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One of the areas of therapy practice is in the area of stress and anxiety management for parents, who are navigating the EHCP process. During my travels and engagements, I’ve had the opportunity to interact with a diverse range of people, including those who work in the education sector. I recently took the initiative to gather some insights on thoughts on the EHCP process. To maintain anonymity, I ensured that the comments and views I collected were anonymous in the record.
Rule 101 in Therapy, always find the human on the other side
In my opinion, parents should take the lead in requesting a statutory assessment for their child directly to the Local Authority, rather than waiting for schools.
Take control of the process, in my experience, some schools may not have a clear understanding of their responsibilities when it comes to supporting students with additional needs.
This lack of understanding can cause unnecessary delays and frustrations for parents and ultimately their children.
To get started, I recommend that parents visit the IPSEA website for guidance and resources on the process of requesting a statutory assessment. Once the Local Authority agrees to assess the child’s needs, the school’s involvement becomes minimal, and other professionals’ input carries more weight. It is also important to note that some schools may be unhelpful or obstructive, which can further delay the process, hence bypassing the hold-ups.
Above all, parents should not be discouraged by uncooperative schools, or slow response from the Local Authority, and should exercise their right to seek additional support for their children.
From a former school employee.
In my opinion, the EHCP process is in dire need of reform. Firstly, the amount of paperwork and evidence required to process an EHCP is incredibly burdensome, everyone refers to a lack of funding, which contributes to the problem, making it harder for EHCPs to be approved, even for severe cases. This can result in schools having to jump through hoops to prove that they have tried everything to meet their students’ needs, without success, which is both brutal and demoralising for everyone involved.
Secondly, the time it takes to process an EHCP can be a significant issue. With the current system, it often takes years for applications to be approved, a plan written, a plan updated, etc. which is clearly unacceptable.
Teachers take on the role of specialist teaching while still being full-time class teachers to 29 other students, where sometimes a class might have 2 EHCP students (or more), alongside 2 to 3 others, flagged as needing extra help.
SENDIST Tribunal Experience – Parent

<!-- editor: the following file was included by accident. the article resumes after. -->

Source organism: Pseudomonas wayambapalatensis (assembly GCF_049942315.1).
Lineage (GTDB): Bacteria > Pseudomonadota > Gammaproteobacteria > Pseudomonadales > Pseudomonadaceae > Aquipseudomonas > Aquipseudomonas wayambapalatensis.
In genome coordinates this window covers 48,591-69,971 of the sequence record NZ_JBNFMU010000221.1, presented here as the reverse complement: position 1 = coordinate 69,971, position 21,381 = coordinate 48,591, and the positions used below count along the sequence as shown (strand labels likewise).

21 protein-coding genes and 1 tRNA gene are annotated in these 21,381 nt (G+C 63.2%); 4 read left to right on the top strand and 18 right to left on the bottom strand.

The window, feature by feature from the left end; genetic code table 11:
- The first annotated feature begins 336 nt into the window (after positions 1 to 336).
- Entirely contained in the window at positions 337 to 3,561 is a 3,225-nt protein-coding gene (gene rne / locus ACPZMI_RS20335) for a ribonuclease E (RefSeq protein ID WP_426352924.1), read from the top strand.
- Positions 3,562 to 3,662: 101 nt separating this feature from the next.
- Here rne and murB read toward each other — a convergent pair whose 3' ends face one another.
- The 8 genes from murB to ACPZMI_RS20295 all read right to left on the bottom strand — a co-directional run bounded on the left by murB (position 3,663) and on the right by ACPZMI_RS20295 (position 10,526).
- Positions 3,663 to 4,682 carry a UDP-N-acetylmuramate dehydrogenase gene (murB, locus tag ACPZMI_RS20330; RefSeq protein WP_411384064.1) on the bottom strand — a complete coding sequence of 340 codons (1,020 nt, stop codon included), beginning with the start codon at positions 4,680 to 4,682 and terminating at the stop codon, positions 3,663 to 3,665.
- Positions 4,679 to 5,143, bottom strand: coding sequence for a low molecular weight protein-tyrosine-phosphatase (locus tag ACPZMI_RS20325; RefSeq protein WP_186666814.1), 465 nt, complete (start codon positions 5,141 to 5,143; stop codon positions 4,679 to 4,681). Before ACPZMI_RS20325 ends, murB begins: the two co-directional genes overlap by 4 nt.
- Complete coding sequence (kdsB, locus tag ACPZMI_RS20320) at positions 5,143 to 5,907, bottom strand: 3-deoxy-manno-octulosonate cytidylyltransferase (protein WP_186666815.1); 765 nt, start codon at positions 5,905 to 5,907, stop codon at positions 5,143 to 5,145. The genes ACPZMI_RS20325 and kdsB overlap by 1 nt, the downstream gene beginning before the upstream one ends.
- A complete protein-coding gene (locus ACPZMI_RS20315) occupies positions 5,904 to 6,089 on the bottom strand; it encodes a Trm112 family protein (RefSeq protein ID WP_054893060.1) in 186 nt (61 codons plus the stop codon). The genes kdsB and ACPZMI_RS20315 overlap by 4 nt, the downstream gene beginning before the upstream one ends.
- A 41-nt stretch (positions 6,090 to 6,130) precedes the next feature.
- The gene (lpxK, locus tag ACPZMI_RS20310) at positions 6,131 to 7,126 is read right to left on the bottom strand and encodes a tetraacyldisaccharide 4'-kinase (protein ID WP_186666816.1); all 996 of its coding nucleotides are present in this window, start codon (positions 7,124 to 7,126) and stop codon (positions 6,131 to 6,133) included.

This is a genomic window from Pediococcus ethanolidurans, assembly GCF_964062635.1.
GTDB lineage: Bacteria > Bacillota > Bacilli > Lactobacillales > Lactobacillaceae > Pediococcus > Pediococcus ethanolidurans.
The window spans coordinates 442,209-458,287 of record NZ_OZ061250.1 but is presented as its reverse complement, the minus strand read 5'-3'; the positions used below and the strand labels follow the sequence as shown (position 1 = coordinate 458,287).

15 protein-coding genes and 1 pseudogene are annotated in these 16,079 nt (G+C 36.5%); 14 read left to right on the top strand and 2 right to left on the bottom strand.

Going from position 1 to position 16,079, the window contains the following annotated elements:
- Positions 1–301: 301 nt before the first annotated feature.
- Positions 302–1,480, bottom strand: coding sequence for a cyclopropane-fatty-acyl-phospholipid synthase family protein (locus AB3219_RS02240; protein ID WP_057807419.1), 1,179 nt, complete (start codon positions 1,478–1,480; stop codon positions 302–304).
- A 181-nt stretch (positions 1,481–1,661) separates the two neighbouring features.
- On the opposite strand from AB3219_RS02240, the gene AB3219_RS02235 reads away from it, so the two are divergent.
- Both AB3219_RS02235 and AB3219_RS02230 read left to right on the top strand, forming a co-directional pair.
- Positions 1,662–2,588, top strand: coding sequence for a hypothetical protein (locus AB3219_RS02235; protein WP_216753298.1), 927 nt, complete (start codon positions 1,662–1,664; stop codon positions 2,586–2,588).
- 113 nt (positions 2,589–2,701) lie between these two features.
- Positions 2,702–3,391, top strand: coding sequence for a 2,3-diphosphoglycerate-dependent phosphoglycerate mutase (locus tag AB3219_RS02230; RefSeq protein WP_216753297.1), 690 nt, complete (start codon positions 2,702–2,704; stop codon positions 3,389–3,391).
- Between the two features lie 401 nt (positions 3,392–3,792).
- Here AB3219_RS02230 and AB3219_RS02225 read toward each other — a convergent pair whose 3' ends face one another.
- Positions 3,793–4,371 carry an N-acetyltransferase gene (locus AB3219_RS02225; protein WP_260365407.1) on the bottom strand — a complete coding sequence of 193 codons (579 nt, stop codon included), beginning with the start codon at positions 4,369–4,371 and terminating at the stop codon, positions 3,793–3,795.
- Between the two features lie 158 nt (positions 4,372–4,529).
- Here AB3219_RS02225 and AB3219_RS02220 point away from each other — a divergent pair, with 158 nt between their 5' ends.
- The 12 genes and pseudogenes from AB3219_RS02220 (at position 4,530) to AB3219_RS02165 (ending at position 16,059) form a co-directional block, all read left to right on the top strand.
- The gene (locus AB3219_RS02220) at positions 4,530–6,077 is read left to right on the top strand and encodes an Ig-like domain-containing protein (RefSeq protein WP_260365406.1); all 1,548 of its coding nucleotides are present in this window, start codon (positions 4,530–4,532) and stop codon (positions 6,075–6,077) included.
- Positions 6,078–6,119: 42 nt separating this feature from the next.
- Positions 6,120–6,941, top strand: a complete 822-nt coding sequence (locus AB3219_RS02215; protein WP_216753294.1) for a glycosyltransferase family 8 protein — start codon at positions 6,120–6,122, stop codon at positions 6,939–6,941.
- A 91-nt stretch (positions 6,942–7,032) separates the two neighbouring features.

I would not say it was a family-centric or even a friendly process, but then perhaps naively, this is after all a Ministry of Justice Tribunal process. Though I have heard from others there can be variability of experience based on the Panel makeup. It is after all a driven process, so if you think the issues that have driven everything in your world for the last 3 years are central at the hearing, you may be disappointed.
One of the eye-openers for me was how much of the school’s shenanigans was completely irrelevant to the Sendist Tribunal Process or even a factor that influenced the outcome, in the grand scheme of things. Yet before you reach this end stage, the whole process seems to be all around the school’s view, or lack of one.
Is the other side set out to win by any means, in my view yes. Did they throw the kitchen sink at our case, yes, did my child secure an agreeable outcome, AKA win? YES!
A Parents Past Reflection
There are without doubt many obstacles in the way of getting a diagnosis for a child with special needs. The process is complicated by the involvement of multiple stakeholders, including the GP, referral services, the school, and the council. I can relate as a parent who has gone through the struggle of getting an autism diagnosis for my own child.
I believe it’s essential to take charge of the situation and involve as many agencies as possible, starting with the GP, seeking appropriate referrals, and being able to converse with SENCO (Special Educational Needs Coordinator) can be of benefit, can be variable.
As a parent, you can request an EHCP (Education, Health and Care Plan) assessment from the local council directly, if via the school is not happening. In my experience, having a great SENCO was incredibly helpful, [but], even within my social group, this view was not readily agreed with.
It took us around four years from the first engagement with the health authority to an official diagnosis for my child. My advice to parents would be to start early if the evidence is that help is needed, be persistent, and proactive, and involve as many agencies and professionals as possible to get the support and resources your child needs to thrive.